The Case Against Facebook As A Community Platform
People get upset when you claim Facebook is a bad community platform.
But the case is compelling. Lets look at some figures.
Of Coca-Cola's 34 million fans, only 56,000 are active (0.2 percent of the total). Disney's engagement is .03 percent; Starbucks, often lauded as a social media leader, is 1.3 percent; and McDonald's doesn't register (only about 3,900 fans can be considered active). Compared to offline engagement, these numbers represent a relatively small percentage of active consumers.
Yet, this is misleading. Active is defined as having made a single action (e.g. clicked like on a post within the past month). The gap between clicking like and posting a comment is huge.
If we go through the figures, we see that the number of active fans to real contributions (making a post/comment) is in the region of 10% – 50%.
Does an active community member only post once per month? I doubt it.
An active fan usually makes several comments a month. If each active fan posts just 5 comments a month (a low figure by community standards), the number of truly active fans drops by 80% or more. The more they post, the lower the number of active members.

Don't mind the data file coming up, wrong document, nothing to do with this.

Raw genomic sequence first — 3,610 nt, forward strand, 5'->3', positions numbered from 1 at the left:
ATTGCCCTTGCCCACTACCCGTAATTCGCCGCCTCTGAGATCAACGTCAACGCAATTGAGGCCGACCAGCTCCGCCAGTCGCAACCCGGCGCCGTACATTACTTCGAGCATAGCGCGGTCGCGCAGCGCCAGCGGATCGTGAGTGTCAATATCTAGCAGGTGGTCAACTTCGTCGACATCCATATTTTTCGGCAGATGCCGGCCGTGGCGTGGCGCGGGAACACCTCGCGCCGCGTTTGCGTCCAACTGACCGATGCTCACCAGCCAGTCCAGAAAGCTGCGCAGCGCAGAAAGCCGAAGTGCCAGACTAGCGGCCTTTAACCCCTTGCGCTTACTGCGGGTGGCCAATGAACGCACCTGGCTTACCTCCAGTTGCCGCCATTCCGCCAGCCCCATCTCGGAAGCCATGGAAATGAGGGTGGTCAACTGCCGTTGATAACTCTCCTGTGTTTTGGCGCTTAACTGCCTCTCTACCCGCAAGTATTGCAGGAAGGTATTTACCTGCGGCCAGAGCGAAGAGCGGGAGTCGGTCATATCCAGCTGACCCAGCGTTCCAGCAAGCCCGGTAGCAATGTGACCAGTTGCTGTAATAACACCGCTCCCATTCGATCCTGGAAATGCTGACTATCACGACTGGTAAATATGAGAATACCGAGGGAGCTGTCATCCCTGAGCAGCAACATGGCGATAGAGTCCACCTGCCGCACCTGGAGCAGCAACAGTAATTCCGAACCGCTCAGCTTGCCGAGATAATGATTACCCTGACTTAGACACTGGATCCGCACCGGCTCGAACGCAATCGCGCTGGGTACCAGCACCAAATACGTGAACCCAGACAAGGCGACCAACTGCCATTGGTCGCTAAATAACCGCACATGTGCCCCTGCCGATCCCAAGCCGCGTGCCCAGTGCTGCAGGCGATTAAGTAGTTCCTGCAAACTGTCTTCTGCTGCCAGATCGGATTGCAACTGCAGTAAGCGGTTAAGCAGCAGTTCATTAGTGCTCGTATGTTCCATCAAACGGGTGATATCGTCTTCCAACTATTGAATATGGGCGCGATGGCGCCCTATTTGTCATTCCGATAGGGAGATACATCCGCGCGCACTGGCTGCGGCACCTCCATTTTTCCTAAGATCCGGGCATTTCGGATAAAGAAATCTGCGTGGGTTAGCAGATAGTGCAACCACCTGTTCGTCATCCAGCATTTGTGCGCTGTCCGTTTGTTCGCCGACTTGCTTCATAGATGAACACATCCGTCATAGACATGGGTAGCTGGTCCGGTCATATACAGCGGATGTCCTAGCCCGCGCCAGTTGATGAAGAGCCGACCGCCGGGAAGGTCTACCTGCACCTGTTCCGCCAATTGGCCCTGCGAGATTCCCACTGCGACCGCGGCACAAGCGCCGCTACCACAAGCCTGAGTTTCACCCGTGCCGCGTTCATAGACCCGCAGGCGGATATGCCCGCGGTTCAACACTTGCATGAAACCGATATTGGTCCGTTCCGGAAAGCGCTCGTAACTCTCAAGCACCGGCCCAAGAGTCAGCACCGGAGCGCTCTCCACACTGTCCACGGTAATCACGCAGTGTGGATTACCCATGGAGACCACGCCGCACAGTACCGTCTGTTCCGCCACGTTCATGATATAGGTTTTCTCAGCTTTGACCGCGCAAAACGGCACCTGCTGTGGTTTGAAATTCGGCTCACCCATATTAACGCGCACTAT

Even if this were not the case, 56,000 fans who make one contribution a month is hardly a sign of a healthy, engaged, community.
We either have a large number of people who have made 1 contribution or a tiny number of highly active fans. Possibly as low as a few hundred. Remember, this is from 34m.
A dedicated community builder using a community-based platform (Drupal, Joomla, VBulletin, PHPBB, Pluck, Ning, BuddyPress, Teligent, Lithium, Jive etc…) will easily top that figure. Better yet, they will do it on a platform developed specifically for communities, which they control and where they can contact all members.
Facebook isn't the best community platform, it's quite possibly the worst.